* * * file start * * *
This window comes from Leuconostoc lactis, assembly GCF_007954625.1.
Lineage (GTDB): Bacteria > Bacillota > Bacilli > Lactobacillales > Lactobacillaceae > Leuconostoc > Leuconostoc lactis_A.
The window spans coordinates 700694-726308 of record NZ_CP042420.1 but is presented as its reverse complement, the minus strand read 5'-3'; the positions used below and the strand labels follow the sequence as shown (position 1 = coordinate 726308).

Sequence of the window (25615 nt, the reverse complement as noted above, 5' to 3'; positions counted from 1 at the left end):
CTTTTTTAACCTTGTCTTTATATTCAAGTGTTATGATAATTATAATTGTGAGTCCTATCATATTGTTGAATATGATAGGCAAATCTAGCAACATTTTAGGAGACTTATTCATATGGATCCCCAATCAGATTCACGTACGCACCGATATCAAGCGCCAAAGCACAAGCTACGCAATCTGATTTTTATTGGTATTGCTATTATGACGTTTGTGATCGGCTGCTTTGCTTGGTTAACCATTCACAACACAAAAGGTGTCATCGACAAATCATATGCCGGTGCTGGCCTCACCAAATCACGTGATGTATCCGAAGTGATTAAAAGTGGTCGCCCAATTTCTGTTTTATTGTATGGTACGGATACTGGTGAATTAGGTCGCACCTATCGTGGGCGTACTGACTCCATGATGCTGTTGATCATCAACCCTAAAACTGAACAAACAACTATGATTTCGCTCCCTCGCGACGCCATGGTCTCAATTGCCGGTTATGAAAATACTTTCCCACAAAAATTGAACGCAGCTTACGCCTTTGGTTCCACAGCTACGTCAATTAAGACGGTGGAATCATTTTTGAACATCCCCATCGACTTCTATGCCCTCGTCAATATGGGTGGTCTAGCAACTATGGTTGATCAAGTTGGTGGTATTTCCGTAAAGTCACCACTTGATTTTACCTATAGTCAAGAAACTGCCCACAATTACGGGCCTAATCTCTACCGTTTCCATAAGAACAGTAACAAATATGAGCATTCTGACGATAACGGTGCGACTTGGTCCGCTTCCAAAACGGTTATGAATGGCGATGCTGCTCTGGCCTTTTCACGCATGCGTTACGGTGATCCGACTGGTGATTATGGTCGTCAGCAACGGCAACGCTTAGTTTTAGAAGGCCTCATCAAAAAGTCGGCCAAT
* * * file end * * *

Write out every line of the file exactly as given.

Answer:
This window comes from Leuconostoc lactis, assembly GCF_007954625.1.
Lineage (GTDB): Bacteria > Bacillota > Bacilli > Lactobacillales > Lactobacillaceae > Leuconostoc > Leuconostoc lactis_A.
The window spans coordinates 700694-726308 of record NZ_CP042420.1 but is presented as its reverse complement, the minus strand read 5'-3'; the positions used below and the strand labels follow the sequence as shown (position 1 = coordinate 726308).

Sequence of the window (25615 nt, the reverse complement as noted above, 5' to 3'; positions counted from 1 at the left end):
CTTTTTTAACCTTGTCTTTATATTCAAGTGTTATGATAATTATAATTGTGAGTCCTATCATATTGTTGAATATGATAGGCAAATCTAGCAACATTTTAGGAGACTTATTCATATGGATCCCCAATCAGATTCACGTACGCACCGATATCAAGCGCCAAAGCACAAGCTACGCAATCTGATTTTTATTGGTATTGCTATTATGACGTTTGTGATCGGCTGCTTTGCTTGGTTAACCATTCACAACACAAAAGGTGTCATCGACAAATCATATGCCGGTGCTGGCCTCACCAAATCACGTGATGTATCCGAAGTGATTAAAAGTGGTCGCCCAATTTCTGTTTTATTGTATGGTACGGATACTGGTGAATTAGGTCGCACCTATCGTGGGCGTACTGACTCCATGATGCTGTTGATCATCAACCCTAAAACTGAACAAACAACTATGATTTCGCTCCCTCGCGACGCCATGGTCTCAATTGCCGGTTATGAAAATACTTTCCCACAAAAATTGAACGCAGCTTACGCCTTTGGTTCCACAGCTACGTCAATTAAGACGGTGGAATCATTTTTGAACATCCCCATCGACTTCTATGCCCTCGTCAATATGGGTGGTCTAGCAACTATGGTTGATCAAGTTGGTGGTATTTCCGTAAAGTCACCACTTGATTTTACCTATAGTCAAGAAACTGCCCACAATTACGGGCCTAATCTCTACCGTTTCCATAAGAACAGTAACAAATATGAGCATTCTGACGATAACGGTGCGACTTGGTCCGCTTCCAAAACGGTTATGAATGGCGATGCTGCTCTGGCCTTTTCACGCATGCGTTACGGTGATCCGACTGGTGATTATGGTCGTCAGCAACGGCAACGCTTAGTTTTAGAAGGCCTCATCAAAAAGTCGGCCAAT